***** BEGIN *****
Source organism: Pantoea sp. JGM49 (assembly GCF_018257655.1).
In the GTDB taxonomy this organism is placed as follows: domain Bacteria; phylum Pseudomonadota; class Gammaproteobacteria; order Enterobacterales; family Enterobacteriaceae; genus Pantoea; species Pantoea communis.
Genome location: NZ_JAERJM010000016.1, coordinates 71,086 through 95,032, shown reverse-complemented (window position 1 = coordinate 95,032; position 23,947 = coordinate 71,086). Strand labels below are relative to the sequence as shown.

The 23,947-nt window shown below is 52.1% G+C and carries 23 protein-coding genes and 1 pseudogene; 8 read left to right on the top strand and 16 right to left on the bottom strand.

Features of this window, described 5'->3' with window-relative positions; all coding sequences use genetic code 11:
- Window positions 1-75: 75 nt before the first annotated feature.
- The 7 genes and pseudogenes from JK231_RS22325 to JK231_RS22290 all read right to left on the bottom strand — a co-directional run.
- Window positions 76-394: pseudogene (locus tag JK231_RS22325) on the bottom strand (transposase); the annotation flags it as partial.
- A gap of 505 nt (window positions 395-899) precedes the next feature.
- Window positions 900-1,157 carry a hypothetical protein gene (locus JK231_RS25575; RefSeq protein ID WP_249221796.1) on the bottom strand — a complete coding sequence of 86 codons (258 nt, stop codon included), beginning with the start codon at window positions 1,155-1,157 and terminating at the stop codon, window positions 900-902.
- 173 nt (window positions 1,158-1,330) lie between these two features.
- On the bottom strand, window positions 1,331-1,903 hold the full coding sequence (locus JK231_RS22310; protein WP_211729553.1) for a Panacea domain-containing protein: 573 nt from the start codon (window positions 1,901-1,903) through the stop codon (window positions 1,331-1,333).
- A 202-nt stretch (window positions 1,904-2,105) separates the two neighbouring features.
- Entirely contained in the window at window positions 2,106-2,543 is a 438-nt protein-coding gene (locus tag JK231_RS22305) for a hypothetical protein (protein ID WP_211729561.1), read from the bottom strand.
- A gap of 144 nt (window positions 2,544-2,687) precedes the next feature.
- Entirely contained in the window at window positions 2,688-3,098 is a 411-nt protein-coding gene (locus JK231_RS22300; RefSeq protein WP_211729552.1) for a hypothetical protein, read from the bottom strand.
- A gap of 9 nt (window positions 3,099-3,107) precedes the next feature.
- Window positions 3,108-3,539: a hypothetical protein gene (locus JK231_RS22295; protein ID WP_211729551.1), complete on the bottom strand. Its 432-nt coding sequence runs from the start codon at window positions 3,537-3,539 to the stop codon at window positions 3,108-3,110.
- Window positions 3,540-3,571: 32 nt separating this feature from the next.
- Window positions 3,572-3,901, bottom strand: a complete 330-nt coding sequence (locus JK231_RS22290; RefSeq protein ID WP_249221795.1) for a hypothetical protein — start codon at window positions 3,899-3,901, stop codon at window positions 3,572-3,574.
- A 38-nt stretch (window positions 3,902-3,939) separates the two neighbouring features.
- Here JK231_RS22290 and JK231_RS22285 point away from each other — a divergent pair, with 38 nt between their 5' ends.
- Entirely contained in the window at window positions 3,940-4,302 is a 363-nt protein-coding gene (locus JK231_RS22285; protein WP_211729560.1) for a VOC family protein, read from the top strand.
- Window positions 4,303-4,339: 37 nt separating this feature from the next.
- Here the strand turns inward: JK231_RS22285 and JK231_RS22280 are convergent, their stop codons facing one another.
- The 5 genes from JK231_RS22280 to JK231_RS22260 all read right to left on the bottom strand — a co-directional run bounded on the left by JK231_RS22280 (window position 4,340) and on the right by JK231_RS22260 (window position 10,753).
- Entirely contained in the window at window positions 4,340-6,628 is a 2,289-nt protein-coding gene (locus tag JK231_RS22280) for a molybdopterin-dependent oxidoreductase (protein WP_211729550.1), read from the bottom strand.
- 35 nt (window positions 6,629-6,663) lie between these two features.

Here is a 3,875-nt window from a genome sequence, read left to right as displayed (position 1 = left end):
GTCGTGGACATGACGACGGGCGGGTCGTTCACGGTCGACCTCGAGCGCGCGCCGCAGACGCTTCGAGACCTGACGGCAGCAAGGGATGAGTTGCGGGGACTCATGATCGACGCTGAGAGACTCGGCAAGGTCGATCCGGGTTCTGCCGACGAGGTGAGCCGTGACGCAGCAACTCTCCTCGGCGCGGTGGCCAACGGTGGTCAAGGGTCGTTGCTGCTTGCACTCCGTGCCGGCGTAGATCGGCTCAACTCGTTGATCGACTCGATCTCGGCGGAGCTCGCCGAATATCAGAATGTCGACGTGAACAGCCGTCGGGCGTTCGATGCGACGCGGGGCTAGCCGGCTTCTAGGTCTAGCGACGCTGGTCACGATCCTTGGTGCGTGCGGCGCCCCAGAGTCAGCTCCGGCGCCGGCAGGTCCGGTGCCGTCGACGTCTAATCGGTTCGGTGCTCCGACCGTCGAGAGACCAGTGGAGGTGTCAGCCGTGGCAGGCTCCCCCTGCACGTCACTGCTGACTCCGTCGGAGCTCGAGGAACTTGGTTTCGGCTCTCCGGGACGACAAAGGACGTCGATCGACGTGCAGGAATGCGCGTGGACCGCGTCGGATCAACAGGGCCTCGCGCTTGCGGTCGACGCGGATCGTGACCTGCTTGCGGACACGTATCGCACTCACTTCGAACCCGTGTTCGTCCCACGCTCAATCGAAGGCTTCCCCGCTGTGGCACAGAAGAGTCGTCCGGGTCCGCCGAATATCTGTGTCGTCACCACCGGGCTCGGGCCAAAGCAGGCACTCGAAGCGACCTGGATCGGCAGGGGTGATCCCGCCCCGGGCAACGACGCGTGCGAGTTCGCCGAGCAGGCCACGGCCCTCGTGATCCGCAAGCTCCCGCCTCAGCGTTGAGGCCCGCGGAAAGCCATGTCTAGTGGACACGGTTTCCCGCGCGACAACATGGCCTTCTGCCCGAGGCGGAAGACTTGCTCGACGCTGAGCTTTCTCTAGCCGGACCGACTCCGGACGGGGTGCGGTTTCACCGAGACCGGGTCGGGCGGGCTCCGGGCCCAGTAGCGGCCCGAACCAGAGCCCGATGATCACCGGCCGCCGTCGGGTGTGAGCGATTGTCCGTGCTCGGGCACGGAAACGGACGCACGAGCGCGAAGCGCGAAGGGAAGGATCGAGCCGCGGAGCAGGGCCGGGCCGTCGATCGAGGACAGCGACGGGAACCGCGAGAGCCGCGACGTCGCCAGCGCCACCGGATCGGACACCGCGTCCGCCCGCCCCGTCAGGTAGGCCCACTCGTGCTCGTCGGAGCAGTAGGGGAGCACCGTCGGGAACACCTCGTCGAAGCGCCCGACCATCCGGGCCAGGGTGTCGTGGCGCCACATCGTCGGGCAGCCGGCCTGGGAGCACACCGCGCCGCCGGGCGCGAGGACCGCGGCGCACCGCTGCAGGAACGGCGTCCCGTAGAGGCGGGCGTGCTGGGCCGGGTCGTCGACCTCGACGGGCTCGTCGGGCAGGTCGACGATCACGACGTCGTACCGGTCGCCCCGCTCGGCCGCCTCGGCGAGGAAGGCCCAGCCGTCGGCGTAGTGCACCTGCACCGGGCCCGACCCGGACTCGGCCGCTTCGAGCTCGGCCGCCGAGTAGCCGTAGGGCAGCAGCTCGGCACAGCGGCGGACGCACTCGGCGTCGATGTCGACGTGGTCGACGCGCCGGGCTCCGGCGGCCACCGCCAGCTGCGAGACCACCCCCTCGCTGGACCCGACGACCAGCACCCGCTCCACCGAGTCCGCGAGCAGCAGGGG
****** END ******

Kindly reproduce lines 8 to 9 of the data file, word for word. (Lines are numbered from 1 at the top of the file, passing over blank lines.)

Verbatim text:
- Window positions 76-394: pseudogene (locus tag JK231_RS22325) on the bottom strand (transposase); the annotation flags it as partial.
- A gap of 505 nt (window positions 395-899) precedes the next feature.